• adjacent teeth and supporting tissues being in good health
This article focuses on the design of the emergence contours (Figure 1 through Figure 3) for provisional restorations placed at the same time as implant placement (ie, immediate loading). If implant stability or patient compliance are deemed insufficient, the fabrication and use of a custom healing abutment is indicated (Figure 4 through Figure 7). There are significant esthetic and biological gains to be had through the use of an immediate loading protocol, notably preservation or enhancement of the soft tissues.1,3,5,6,10-12 However, this procedure is not indicated for every single-tooth implant site. Notably, immediate loading is contraindicated when implant stability is insufficient or functional loads are expected to be excessive. Cautious and thoughtful balancing of the risks and rewards can minimize the chances of implant failure.
Provisional Emergence Considerations and Objectives
Table 1 lists general goals and requirements of the use of a provisional in immediate-loaded single-unit implant treatment. This is a relatively advanced technique and should be executed by an experienced and skilled team. While the use of an immediate-loaded provisional on a single implant is well tested it does produce a slight increase in the risk of implant failure.20,21 Nonetheless, the use of a well-designed immediate provisional is instrumental in preserving and shaping the soft tissues around the implant. In the authors' experience, without this preservation and shaping, or with poor contours, the soft-tissue form and volume is much more likely to be compromised (Figure 8 through Figure 11).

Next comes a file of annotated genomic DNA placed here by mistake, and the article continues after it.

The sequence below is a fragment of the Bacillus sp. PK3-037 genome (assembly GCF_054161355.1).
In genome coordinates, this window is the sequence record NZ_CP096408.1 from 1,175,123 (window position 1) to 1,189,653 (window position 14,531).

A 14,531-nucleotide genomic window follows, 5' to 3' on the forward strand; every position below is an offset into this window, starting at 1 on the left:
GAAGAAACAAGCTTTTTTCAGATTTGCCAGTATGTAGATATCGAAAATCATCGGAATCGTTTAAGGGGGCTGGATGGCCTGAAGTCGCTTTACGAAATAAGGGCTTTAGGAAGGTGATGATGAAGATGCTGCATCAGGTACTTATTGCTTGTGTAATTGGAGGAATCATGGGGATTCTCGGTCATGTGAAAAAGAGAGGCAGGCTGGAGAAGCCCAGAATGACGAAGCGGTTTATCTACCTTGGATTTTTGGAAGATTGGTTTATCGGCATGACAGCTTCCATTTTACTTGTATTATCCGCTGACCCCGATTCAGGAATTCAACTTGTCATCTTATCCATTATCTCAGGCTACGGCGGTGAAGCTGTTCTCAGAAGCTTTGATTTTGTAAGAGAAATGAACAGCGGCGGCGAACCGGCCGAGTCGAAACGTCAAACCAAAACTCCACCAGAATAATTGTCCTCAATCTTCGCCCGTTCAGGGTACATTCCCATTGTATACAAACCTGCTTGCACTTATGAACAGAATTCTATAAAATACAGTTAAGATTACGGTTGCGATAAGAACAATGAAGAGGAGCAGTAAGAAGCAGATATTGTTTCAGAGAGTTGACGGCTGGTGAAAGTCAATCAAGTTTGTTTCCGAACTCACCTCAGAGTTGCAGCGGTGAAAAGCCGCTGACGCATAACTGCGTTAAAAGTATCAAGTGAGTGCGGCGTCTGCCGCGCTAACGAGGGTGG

Surgical requirements for immediate loading have been well established in the scientific literature. They include appropriate implant size, design, and position, sufficient stability (typically tested via torque or implant stability quotient), stable prosthetic connection, systemic and oral health, and patient compliance, just to name some.2,6,9,10,16
Various abutment materials are available for the intraoral fabrication of an immediate provisional, including titanium, polyether ether ketone (PEEK), and PEEK/titanium hybrids. The authors' clinical preference is to use screw-retained provisionals with titanium temporary abutments because there is no need to use cement and because of their lack of margins, superior seal at the implant-abutment junction, resistance to breakage, and biocompatibility in a wound healing environment. Some key experts, however, have demonstrated repeated exceptional results with PEEK abutments, notably Chu and Kan.2,3,5,6